So What Are PCBs — and How Did They End Up in Our Schools?
PCBs = three little letters we’re starting to hear a lot about in the news — three little letters that are in many older schools, just like the ABCs in our classrooms — but nowhere near as harmless, though they may be similarly commonplace.
These three little letters are an acronym for polychlorinated biphenyls, i.e., an assortment of man-made chemicals known as chlorinated compounds. There are 209 different chlorinated compounds in all, and yet all of the different mixtures of PCBs may result in the same harm to students, teachers and school personnel over time.
What is the reason for the harm? Well, PCBs are hardy man-made chemicals that do not break down easily in the environment or in the body. And they can travel many miles through water, air and soil without requiring any known disturbance to do so. When you’re talking about a school, that means PCBs may contaminate the school’s environment even when there is no disturbance of the PCB-containing materials.
So, how did PCBs get in our schools in the first place?
The answer may just come down to what was thought to be the best then is now known not to be so. PCBs were used throughout the United States in various construction materials from the 1950s until they were banned in 1979. In schools, they were used in both construction materials and electrical parts. The unfortunate truth is that many existing schools just happened to be built during the baby boomer generation, a time when a record number of schools were constructed — and right at the time when PCBs were being used in construction materials and electrical parts.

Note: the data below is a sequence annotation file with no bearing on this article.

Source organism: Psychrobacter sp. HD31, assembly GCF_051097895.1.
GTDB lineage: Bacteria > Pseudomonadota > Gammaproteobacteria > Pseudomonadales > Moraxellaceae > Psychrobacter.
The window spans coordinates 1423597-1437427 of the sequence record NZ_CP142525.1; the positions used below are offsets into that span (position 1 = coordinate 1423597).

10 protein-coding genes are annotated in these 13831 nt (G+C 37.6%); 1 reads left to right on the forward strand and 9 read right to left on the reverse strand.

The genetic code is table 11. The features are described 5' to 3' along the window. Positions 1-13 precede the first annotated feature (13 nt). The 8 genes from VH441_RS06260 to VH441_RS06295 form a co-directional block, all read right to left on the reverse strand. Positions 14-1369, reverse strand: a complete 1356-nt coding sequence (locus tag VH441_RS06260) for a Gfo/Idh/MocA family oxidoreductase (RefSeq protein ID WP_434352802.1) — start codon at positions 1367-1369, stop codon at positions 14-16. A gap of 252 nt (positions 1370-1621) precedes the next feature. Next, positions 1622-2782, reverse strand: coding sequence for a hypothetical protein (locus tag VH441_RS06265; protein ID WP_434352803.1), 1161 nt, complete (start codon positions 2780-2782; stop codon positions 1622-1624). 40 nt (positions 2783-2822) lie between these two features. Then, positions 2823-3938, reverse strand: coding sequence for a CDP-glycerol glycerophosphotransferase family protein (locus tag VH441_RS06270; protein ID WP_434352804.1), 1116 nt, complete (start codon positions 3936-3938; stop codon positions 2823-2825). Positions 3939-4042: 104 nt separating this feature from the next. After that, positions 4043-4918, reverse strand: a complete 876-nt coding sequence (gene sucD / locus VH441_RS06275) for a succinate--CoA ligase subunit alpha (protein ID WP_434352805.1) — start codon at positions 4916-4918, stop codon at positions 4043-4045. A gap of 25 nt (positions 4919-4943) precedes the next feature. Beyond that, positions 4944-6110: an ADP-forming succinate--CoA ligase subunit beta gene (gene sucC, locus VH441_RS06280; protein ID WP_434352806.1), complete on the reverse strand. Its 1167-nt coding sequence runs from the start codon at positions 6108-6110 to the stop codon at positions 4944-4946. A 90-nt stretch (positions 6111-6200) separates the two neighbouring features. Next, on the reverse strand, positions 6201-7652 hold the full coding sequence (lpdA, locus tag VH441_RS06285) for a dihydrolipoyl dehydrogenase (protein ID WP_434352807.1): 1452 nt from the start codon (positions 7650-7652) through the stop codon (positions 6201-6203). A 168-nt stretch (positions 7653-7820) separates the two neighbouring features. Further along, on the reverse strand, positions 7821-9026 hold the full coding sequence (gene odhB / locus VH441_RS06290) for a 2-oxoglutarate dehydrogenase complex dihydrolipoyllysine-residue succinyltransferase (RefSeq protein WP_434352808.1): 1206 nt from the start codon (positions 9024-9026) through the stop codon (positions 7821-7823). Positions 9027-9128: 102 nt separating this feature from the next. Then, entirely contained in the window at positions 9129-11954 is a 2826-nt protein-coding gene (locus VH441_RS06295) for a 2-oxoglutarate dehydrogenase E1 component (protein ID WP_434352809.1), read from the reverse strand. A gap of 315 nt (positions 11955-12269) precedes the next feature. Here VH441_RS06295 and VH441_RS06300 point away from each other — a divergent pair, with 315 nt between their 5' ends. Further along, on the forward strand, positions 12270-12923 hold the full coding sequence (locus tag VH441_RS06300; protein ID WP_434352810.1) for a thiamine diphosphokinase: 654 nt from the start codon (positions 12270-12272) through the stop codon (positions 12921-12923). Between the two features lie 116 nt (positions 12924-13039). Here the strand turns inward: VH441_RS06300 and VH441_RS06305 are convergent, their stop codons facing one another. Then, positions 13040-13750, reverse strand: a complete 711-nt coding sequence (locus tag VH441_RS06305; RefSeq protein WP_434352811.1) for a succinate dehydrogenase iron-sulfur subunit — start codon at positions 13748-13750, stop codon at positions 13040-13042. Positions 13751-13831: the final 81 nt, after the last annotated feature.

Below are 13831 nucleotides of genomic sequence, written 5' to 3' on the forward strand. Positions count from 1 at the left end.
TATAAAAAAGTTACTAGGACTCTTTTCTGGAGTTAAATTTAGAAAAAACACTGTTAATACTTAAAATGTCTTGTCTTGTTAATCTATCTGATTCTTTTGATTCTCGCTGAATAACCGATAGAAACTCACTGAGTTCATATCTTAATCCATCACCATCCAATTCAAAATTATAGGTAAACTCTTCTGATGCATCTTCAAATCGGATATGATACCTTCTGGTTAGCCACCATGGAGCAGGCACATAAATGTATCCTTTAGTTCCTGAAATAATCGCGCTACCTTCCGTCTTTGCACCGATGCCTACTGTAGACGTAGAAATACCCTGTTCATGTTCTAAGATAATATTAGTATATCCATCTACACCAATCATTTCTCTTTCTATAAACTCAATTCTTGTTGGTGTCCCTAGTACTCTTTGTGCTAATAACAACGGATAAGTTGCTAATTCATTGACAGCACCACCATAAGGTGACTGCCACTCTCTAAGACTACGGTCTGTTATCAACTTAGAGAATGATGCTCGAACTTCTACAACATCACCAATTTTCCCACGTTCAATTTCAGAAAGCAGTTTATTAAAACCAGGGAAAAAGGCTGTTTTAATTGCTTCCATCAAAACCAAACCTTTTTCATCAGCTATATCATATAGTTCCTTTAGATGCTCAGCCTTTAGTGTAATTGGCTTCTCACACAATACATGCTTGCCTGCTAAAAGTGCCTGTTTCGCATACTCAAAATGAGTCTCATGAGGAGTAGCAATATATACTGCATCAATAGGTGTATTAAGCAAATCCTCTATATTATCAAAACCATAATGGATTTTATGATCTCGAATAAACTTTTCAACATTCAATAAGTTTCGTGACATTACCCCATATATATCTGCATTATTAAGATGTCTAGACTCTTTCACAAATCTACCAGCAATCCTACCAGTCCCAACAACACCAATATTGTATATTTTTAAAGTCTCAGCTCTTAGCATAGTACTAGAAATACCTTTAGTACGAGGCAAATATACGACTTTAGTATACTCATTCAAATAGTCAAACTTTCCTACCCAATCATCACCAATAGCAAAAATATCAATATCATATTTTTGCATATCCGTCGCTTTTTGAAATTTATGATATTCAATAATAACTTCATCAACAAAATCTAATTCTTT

We still do not know just how many schools are contaminated by PCBs. But we do know the damage PCBs may bring: PCBs are on the Environmental Protection Agency’s (EPA) top 10 list of most toxic chemicals and are considered probable human carcinogens, meaning capable of causing cancer.
It takes time for PCBs to accumulate in the body before they ultimately reveal just how much danger they may have caused. That’s why we are encouraging schools to reach out to us today, because testing for PCBs, and then dealing with the aftermath that may come — i.e., taking out the PCBs in such a way that is both safe for the students and everyone in the schools — is a huge, and expensive, job. We understand the delicacy of this issue and are prepared to help schools through the process of protecting themselves from PCBs and finding the money they need to pay for the removal process. It’s a difficult issue but an important one to tackle quickly… because PCBs in schools is a serious and real issue today, one that could be affecting your school.
Baron & Budd represents schools in Westport, Massachusetts in litigation against Monsanto regarding PCB contamination in area schools. Read more about this case here.